Prime Minister Adrian Nastase said Monday he had conceded defeat in Romania’s presidential runoff in a telephone call to opponent Traian Basescu, whom he called “the future president of Romania.”
Basescu’s victory dealt a major blow to the successors of Romania’s communists, who have governed for most of the period since the 1989 revolution.
“It is the decision of the Romanian people and I respect it,” Nastase said. “I congratulate Basescu” and have congratulated him personally on the phone today. “Basescu is the future president of Romania.”
Basescu held a decisive lead in Romania’s presidential runoff with less than 2 percent of the ballots remaining to be counted, according to official partial results released Monday.
With 98.76 percent of the ballots counted, Basescu had 51.23 percent of the vote, compared with Prime Minister Adrian Nastase’s 48.77.
Authorities were expected to release final results Wednesday. Neither candidate won the required 50 percent of the vote in the first round on Nov. 28.
Hundreds of Basescu supporters gathered in University Square in downtown Bucharest, dancing and singing his name. Dozens of riot police ringed the demonstrators, who waved orange balloons and the orange flags of his Justice and Truth Alliance.
Basescu arrived shortly after midnight, wearing an orange jacket. He was greeted by hundreds of supporters shouting, “We won!” He called on them to celebrate peacefully and urged them to leave the square and return Monday night.
The crowd responded, “We’re not leaving!”
The party’s color, coincidentally, is the same as that of Ukraine opposition presidential candidate Viktor Yushchenko, whose backers blockaded government buildings in Kiev, the capital, and focused worldwide attention on their successful protests against corruption in November’s runoff election. The nation’s Supreme Court ordered a rematch for Dec. 26.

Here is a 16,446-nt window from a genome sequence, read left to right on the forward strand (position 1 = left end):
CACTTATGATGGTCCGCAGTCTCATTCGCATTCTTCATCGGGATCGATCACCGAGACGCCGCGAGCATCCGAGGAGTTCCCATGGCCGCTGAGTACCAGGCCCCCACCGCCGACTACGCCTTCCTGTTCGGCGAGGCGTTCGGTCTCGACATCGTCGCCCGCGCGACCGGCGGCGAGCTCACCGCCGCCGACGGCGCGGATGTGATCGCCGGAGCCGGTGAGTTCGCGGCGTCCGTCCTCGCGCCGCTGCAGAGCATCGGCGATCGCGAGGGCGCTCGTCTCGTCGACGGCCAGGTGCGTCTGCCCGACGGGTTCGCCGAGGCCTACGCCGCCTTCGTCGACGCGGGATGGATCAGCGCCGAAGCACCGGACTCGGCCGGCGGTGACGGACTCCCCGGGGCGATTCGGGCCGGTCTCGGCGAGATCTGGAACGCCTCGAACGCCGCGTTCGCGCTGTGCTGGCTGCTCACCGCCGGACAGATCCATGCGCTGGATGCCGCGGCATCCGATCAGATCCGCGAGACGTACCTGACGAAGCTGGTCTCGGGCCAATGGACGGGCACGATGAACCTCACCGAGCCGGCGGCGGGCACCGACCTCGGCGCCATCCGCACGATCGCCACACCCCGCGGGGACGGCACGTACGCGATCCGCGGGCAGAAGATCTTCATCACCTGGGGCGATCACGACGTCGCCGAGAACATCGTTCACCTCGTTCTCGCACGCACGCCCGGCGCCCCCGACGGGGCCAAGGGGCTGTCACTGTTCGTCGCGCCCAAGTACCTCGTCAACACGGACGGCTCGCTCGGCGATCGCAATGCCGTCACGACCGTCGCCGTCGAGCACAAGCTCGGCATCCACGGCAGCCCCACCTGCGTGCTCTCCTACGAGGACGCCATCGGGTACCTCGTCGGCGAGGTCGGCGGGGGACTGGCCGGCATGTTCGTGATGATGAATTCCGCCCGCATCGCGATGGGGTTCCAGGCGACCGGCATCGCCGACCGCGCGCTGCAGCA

Alliance supporter Marius Popa, a 42-year-old professor from the Transylvanian city of Cluj, saw a parallel to the Ukrainian standoff and to Yushchenko, who was diagnosed Saturday as having been intentionally poisoned with dioxin.
'A second Ukraine'
“In Ukraine the crypto-Communists also tried to impose their point of view. Their opponent, who was poisoned, tried, and is trying, like Basescu to reform society,” Popa said.
In Bucharest, Dan Jijiev, a 34-year-old engineer, said: “If Basescu doesn’t win, we will have a second Ukraine. I will stay here until they get rid of (Nastase).”
Late Sunday, dozens of Nastase supporters rallied at his party headquarters, chanting: “We fight, we fight and we win!” The party later put on a fireworks show for supporters.
After Basescu’s victory declaration, outgoing President Ion Iliescu, who has led Romania for 11 of the past 15 years, urged him and his supporters to wait for the final tally.
“Basescu is wrong to incite people with his statements, and he should have the necessary decency to wait for the count to see what the decision of the people is and then hail it,” Iliescu said.
The first round of voting was marred by accusations of fraud from the opposition and non-governmental organizations. The ruling Social Democrats say there were only minor irregularities, and they accuse Basescu of damaging Romania’s image abroad with the allegations.
“The atmosphere of mistrust (over the results) is because the ruling party has despised the state institutions for the last four years and tried to subordinate them,” Basescu said, referring to the courts and the Central Electoral Bureau.
Opponents see Nastase’s party as linked to the old-guard communists who reinvented themselves as champions of democracy after the 1989 revolt and execution of former dictator Nicolae Ceausescu.
Both candidates support EU membership. Nastase takes credit for the completion of membership talks and this year’s 8.1 percent economic growth.